It's that time of year again. Some will have already started, some will question what all the fuss is about, some will want to start only to find that the roller will not, others will not bother at all, some will not even have a roller. Who is right? Perhaps the answer should be, is anybody wrong. There are so many variables. Different soil types and conditions, climatic variations, different size of rollers, is a roller available. Most groundsmen are volunteers and may only be able to roll when time is available, evenings and weekends.
In my role as an ECB Pitch Advisor I see it all, from big heavy bomag types to various forms of pedestrian to not having one at all.
One thing I am absolutely sure of, it has to be done! But how much? And for how long? Generally I would say the more time spent pre-season rolling while the soil is moist the more consistent most wickets will be. But for how long? Who knows!! Anybody who uses the P.C. web site will know every individual will have their own theories, dependent on their own experiences.
The general view taken is, if it works for you why change it. My only challenge to that statement is, if you never experiment how will you know if you are achieving the optimum result.
At the present time, Cranfield University is carrying out ongoing trials into the science of rolling clay soils that are used in cricket wicket construction. Early indicators regarding drum size and time spent rolling have emerged. It must be remembered that these trials are taking place indoors and all our squares are outside laid bare to the elements, so any results can only ever be guidelines.
However, scientifically proven guidelines are at least a step in the right direction in are never ending quest to produce the best surface to play this wonderful game on.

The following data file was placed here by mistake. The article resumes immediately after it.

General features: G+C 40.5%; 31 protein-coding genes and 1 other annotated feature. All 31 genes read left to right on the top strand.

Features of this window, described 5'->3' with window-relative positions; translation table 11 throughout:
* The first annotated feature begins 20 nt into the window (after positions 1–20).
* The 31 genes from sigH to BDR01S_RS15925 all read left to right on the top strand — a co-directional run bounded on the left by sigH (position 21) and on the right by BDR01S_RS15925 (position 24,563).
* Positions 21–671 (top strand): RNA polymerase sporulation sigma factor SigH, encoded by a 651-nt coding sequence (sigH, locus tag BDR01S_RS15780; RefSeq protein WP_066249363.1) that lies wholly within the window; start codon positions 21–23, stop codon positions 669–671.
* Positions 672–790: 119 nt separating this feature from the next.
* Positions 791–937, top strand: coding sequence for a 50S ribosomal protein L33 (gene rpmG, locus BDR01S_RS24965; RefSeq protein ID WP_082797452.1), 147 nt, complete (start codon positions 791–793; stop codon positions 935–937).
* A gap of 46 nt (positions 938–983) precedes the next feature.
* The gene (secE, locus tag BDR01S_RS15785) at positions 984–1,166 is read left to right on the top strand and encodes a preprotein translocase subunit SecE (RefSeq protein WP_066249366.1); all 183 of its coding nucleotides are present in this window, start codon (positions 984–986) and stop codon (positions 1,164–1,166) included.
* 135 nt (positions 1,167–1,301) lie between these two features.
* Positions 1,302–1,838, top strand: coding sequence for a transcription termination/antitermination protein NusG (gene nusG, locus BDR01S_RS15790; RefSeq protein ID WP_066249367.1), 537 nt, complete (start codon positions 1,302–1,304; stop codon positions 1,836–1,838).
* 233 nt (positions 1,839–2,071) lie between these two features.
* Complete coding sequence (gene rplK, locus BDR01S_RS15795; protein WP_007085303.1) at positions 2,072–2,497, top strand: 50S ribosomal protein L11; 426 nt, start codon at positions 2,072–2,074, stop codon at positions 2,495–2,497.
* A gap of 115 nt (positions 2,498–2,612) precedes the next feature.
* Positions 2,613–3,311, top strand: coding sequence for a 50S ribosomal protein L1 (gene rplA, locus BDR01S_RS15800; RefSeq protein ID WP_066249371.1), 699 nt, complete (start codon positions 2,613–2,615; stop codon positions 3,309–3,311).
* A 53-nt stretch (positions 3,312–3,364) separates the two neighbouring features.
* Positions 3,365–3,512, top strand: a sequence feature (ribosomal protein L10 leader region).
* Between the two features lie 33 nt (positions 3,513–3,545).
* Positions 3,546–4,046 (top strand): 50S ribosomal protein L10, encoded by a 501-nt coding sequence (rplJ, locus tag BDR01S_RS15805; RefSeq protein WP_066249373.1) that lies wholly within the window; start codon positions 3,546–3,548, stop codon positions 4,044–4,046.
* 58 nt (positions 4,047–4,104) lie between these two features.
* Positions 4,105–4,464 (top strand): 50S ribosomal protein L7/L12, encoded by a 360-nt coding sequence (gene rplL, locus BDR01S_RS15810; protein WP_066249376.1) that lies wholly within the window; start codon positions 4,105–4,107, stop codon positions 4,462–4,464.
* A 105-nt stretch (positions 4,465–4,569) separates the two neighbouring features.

When do we start? There are two terms used, pre-season and spring rolling. Is there any difference? To be honest, I am not sure. My view is that the first class game carry out pre-season rolling, because they often need grass wickets ready to practice on during March.
Many will have carried out four weeks rolling by the time you read this article. Hence pre-season. However, these will still contain significant moisture. In the recreational game, wickets are not usually required until mid April, so most of us have another couple of weeks to prepare, hence Spring rolling.
I like to start my programme of rolling when spring has sprung I rarely start until the third week in February, But this can be as late as mid March. Ground and weather conditions will always dictate. When do we finish? As soon as we feel we have reached maximum consolidation. Some years that can be as early as the end of March, others the end of April.
A ball park programme will be as follows. From 1st March, roll the square daily for a period of approx six weeks. Bearing in mind that there will be wet days, family days and many other reasons why a daily roll might not take place. By mid April the square should have been passed over at least thirty times. I usually find this acceptable, but occasionally I may do a few more passes.